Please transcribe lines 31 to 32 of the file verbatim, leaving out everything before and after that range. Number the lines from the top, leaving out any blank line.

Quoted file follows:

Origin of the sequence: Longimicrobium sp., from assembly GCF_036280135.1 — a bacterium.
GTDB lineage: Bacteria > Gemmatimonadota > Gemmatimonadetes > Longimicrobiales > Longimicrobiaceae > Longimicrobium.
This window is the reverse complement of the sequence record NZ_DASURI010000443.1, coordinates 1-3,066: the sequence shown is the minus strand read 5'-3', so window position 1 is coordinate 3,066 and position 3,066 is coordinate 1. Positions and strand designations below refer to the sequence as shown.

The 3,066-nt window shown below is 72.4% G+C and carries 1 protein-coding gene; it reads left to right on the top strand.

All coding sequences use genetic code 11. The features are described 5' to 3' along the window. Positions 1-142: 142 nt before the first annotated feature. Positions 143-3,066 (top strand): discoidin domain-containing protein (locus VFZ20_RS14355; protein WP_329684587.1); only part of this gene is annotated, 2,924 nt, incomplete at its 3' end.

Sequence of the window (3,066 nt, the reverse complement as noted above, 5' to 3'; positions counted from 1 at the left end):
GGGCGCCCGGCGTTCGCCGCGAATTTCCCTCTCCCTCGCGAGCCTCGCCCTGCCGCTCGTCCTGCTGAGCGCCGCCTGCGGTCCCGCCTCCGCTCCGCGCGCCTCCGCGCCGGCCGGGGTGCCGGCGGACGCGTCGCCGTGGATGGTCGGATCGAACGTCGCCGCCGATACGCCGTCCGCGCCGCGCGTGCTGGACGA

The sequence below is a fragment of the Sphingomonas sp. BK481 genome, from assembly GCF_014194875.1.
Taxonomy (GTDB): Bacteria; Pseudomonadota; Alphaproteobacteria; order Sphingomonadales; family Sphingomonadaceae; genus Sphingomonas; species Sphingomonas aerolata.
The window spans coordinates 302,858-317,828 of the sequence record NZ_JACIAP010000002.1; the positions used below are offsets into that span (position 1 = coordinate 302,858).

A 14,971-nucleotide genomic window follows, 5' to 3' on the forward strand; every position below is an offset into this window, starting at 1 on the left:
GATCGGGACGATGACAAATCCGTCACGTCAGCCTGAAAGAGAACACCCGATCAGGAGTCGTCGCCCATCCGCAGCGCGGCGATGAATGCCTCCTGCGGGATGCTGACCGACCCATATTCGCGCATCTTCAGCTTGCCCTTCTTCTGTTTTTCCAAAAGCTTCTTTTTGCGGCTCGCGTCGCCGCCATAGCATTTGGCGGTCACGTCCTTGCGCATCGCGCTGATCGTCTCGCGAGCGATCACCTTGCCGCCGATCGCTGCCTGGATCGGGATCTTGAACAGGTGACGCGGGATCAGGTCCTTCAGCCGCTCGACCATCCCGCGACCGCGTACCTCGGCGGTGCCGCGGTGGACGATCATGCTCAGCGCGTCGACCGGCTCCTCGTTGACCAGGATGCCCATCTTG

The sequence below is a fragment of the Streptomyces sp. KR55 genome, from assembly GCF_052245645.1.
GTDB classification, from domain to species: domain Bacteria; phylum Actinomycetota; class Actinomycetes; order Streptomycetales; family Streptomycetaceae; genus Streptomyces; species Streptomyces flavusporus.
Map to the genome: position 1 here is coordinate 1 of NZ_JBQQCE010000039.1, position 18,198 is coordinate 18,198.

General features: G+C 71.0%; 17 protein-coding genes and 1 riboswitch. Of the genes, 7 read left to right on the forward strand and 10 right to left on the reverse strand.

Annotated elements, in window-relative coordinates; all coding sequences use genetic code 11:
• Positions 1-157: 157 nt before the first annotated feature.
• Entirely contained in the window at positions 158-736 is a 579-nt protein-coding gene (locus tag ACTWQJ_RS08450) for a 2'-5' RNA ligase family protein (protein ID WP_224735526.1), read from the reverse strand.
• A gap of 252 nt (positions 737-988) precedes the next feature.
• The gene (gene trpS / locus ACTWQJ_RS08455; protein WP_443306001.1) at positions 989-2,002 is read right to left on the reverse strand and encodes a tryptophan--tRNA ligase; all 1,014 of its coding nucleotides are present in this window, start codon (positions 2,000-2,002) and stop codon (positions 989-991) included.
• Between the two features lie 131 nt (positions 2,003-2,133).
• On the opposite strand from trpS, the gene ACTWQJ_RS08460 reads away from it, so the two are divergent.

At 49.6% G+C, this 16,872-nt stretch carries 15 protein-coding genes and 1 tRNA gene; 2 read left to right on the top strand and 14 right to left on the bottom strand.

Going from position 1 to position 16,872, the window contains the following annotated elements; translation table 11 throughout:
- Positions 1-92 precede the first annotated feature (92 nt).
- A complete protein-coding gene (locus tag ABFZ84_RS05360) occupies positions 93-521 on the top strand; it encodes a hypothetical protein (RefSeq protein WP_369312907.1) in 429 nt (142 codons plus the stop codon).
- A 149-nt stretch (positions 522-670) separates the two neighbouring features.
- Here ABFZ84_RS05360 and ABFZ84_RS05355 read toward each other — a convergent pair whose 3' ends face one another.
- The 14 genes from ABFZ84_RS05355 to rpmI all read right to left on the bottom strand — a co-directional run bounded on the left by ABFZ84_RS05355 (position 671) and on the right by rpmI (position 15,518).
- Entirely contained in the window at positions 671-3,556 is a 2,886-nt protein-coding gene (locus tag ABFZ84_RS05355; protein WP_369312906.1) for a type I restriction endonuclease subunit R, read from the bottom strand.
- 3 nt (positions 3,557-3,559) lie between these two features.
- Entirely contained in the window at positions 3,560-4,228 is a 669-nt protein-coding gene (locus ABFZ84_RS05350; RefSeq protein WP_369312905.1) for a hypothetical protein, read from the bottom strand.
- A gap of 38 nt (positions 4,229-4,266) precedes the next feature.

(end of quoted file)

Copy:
- Entirely contained in the window at positions 671-3,556 is a 2,886-nt protein-coding gene (locus tag ABFZ84_RS05355; protein WP_369312906.1) for a type I restriction endonuclease subunit R, read from the bottom strand.
- 3 nt (positions 3,557-3,559) lie between these two features.